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Cutting 4'x8' sheets of plywood can be a challenge if you're working by yourself and using a circular saw. I always worried about damaging the finished side of the board as I muscled it into position on top of several 2x4's laid on the ground. This zero clearance tracking guide solves that problem by allowing me to put the good side up, providing a smooth, chip free cut. And, it keeps the blade of the saw squarely on line, eliminating saw handling errors that result in a less than perfect cut. I use it to accurately rip or cross cut large sheets of plywood with ease. It consists of two, approximately four foot long sections of hardboard with MDF guide rails that the shoe of the saw rides between. The tracking guide locks to a board with adjustable, sandpaper backed end blocks. Use one section for a 4' cross cut or screw the pieces together for a full 8' rip cut.

Step 1: Parts List

This tracking guide can be built for around $20 which is considerably less than a commercially manufactured metal tracking sled. The parts list below includes all required parts as well as a description of each parts function.

Parts:

1/8" thick Hardboard for base – 4 pieces: length = 47 7/8”, width = circular saw shoe dimension plus 3” (glue 2 pieces together for a final thickness of 1/4” for each half of the base),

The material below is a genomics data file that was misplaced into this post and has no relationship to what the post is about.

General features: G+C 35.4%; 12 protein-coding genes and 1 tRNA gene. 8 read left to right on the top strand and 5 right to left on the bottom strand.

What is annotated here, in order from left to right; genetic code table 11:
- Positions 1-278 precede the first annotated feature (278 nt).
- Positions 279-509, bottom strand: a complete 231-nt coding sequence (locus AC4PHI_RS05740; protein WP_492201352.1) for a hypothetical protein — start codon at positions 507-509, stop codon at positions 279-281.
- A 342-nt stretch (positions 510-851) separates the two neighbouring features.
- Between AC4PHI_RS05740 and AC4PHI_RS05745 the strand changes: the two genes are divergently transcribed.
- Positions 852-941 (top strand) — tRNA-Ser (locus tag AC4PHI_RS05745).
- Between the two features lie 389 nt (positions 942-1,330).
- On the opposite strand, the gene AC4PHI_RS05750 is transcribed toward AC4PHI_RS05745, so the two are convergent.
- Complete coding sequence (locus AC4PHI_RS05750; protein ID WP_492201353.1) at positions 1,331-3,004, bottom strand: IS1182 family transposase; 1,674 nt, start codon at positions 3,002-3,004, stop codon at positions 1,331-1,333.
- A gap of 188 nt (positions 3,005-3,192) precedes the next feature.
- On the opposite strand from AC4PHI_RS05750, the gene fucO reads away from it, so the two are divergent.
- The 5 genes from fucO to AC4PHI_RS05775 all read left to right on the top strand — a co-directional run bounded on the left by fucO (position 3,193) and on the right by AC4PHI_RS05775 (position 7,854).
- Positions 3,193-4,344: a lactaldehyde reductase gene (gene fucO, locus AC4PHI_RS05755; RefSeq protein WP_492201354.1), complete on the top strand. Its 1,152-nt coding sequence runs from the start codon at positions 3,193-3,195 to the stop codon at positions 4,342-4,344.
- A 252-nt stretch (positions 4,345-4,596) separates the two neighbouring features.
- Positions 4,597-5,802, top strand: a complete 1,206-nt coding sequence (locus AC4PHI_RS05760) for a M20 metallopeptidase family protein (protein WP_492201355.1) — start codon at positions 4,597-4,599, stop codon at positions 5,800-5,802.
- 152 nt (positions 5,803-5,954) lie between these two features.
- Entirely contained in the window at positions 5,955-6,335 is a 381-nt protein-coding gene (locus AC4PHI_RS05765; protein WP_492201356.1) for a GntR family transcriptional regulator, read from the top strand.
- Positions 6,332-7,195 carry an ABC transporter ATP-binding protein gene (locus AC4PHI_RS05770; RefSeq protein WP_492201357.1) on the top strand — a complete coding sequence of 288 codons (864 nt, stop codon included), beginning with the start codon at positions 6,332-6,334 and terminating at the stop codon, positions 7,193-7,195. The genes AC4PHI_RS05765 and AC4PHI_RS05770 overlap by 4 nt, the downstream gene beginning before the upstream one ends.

1/2" thick MDF for rails and connectors:

guide rails for 1st section of base: 2 pieces: length = 54”, width 1 1/2”

guide rails for 2nd section of base: 2 pieces: length = 48”, width 1 1/2”

base section connectors: 2 pieces: length = 12”, width 1 1/2” (bridge connections that join the two track sections together)

setup / transport / support brackets: 2 pieces: length = total overall width of tracking guide, width 1 1/2”

Hardwood Blocks – 2, 1 3/4” x 1 1/2”, length = total overall width of tracking guide (one block is fixed, one is adjustable)

Sandpaper – 60 or 80 grit to glue to wood blocks

Wood Screws – 8, 10x1” phillips head, countersunk

Hardware (for adjustable end block) – 2, 5/16” tee nuts, 2, 5/16” fender washers, 2, 5/16” x 18 threaded screws with plastic knobs (min. 1” screw length)

Circular Saw Shoe Template – 1, 1/8” thick piece of hardboard, length = 48”, width = circular saw shoe width (used to properly space guide rails during assembly).

Step 2: Rail to Base Assembly

Parts review:

Hardboard Base Pieces:

4 pieces: length = 47 7/8”, width = circular saw shoe dimension plus 3” (glue 2 pieces together for a final thickness of 1/4” for each half of the base)


MDF parts for rails:

guide rails for 1st section of base: 2 pieces: length = 54”, width 1 1/2” (note: use two pieces of MDF for each rail, one 36" long and the other 18" long when cutting from a 2' x 4' piece of MDF)

guide rails for 2nd section of base: 2 pieces: length = 48”, width 1 1/2”

Circular Saw Shoe Template:

1/8” thick piece of hardboard, length = 48”, width = circular saw shoe width (used to properly space guide rails during assembly).

Assembly:

After cutting all the required pieces to size and gluing the hardboard base pieces to the proper thickness the rails can be glued to the bases. The attached photos illustrate the sequence.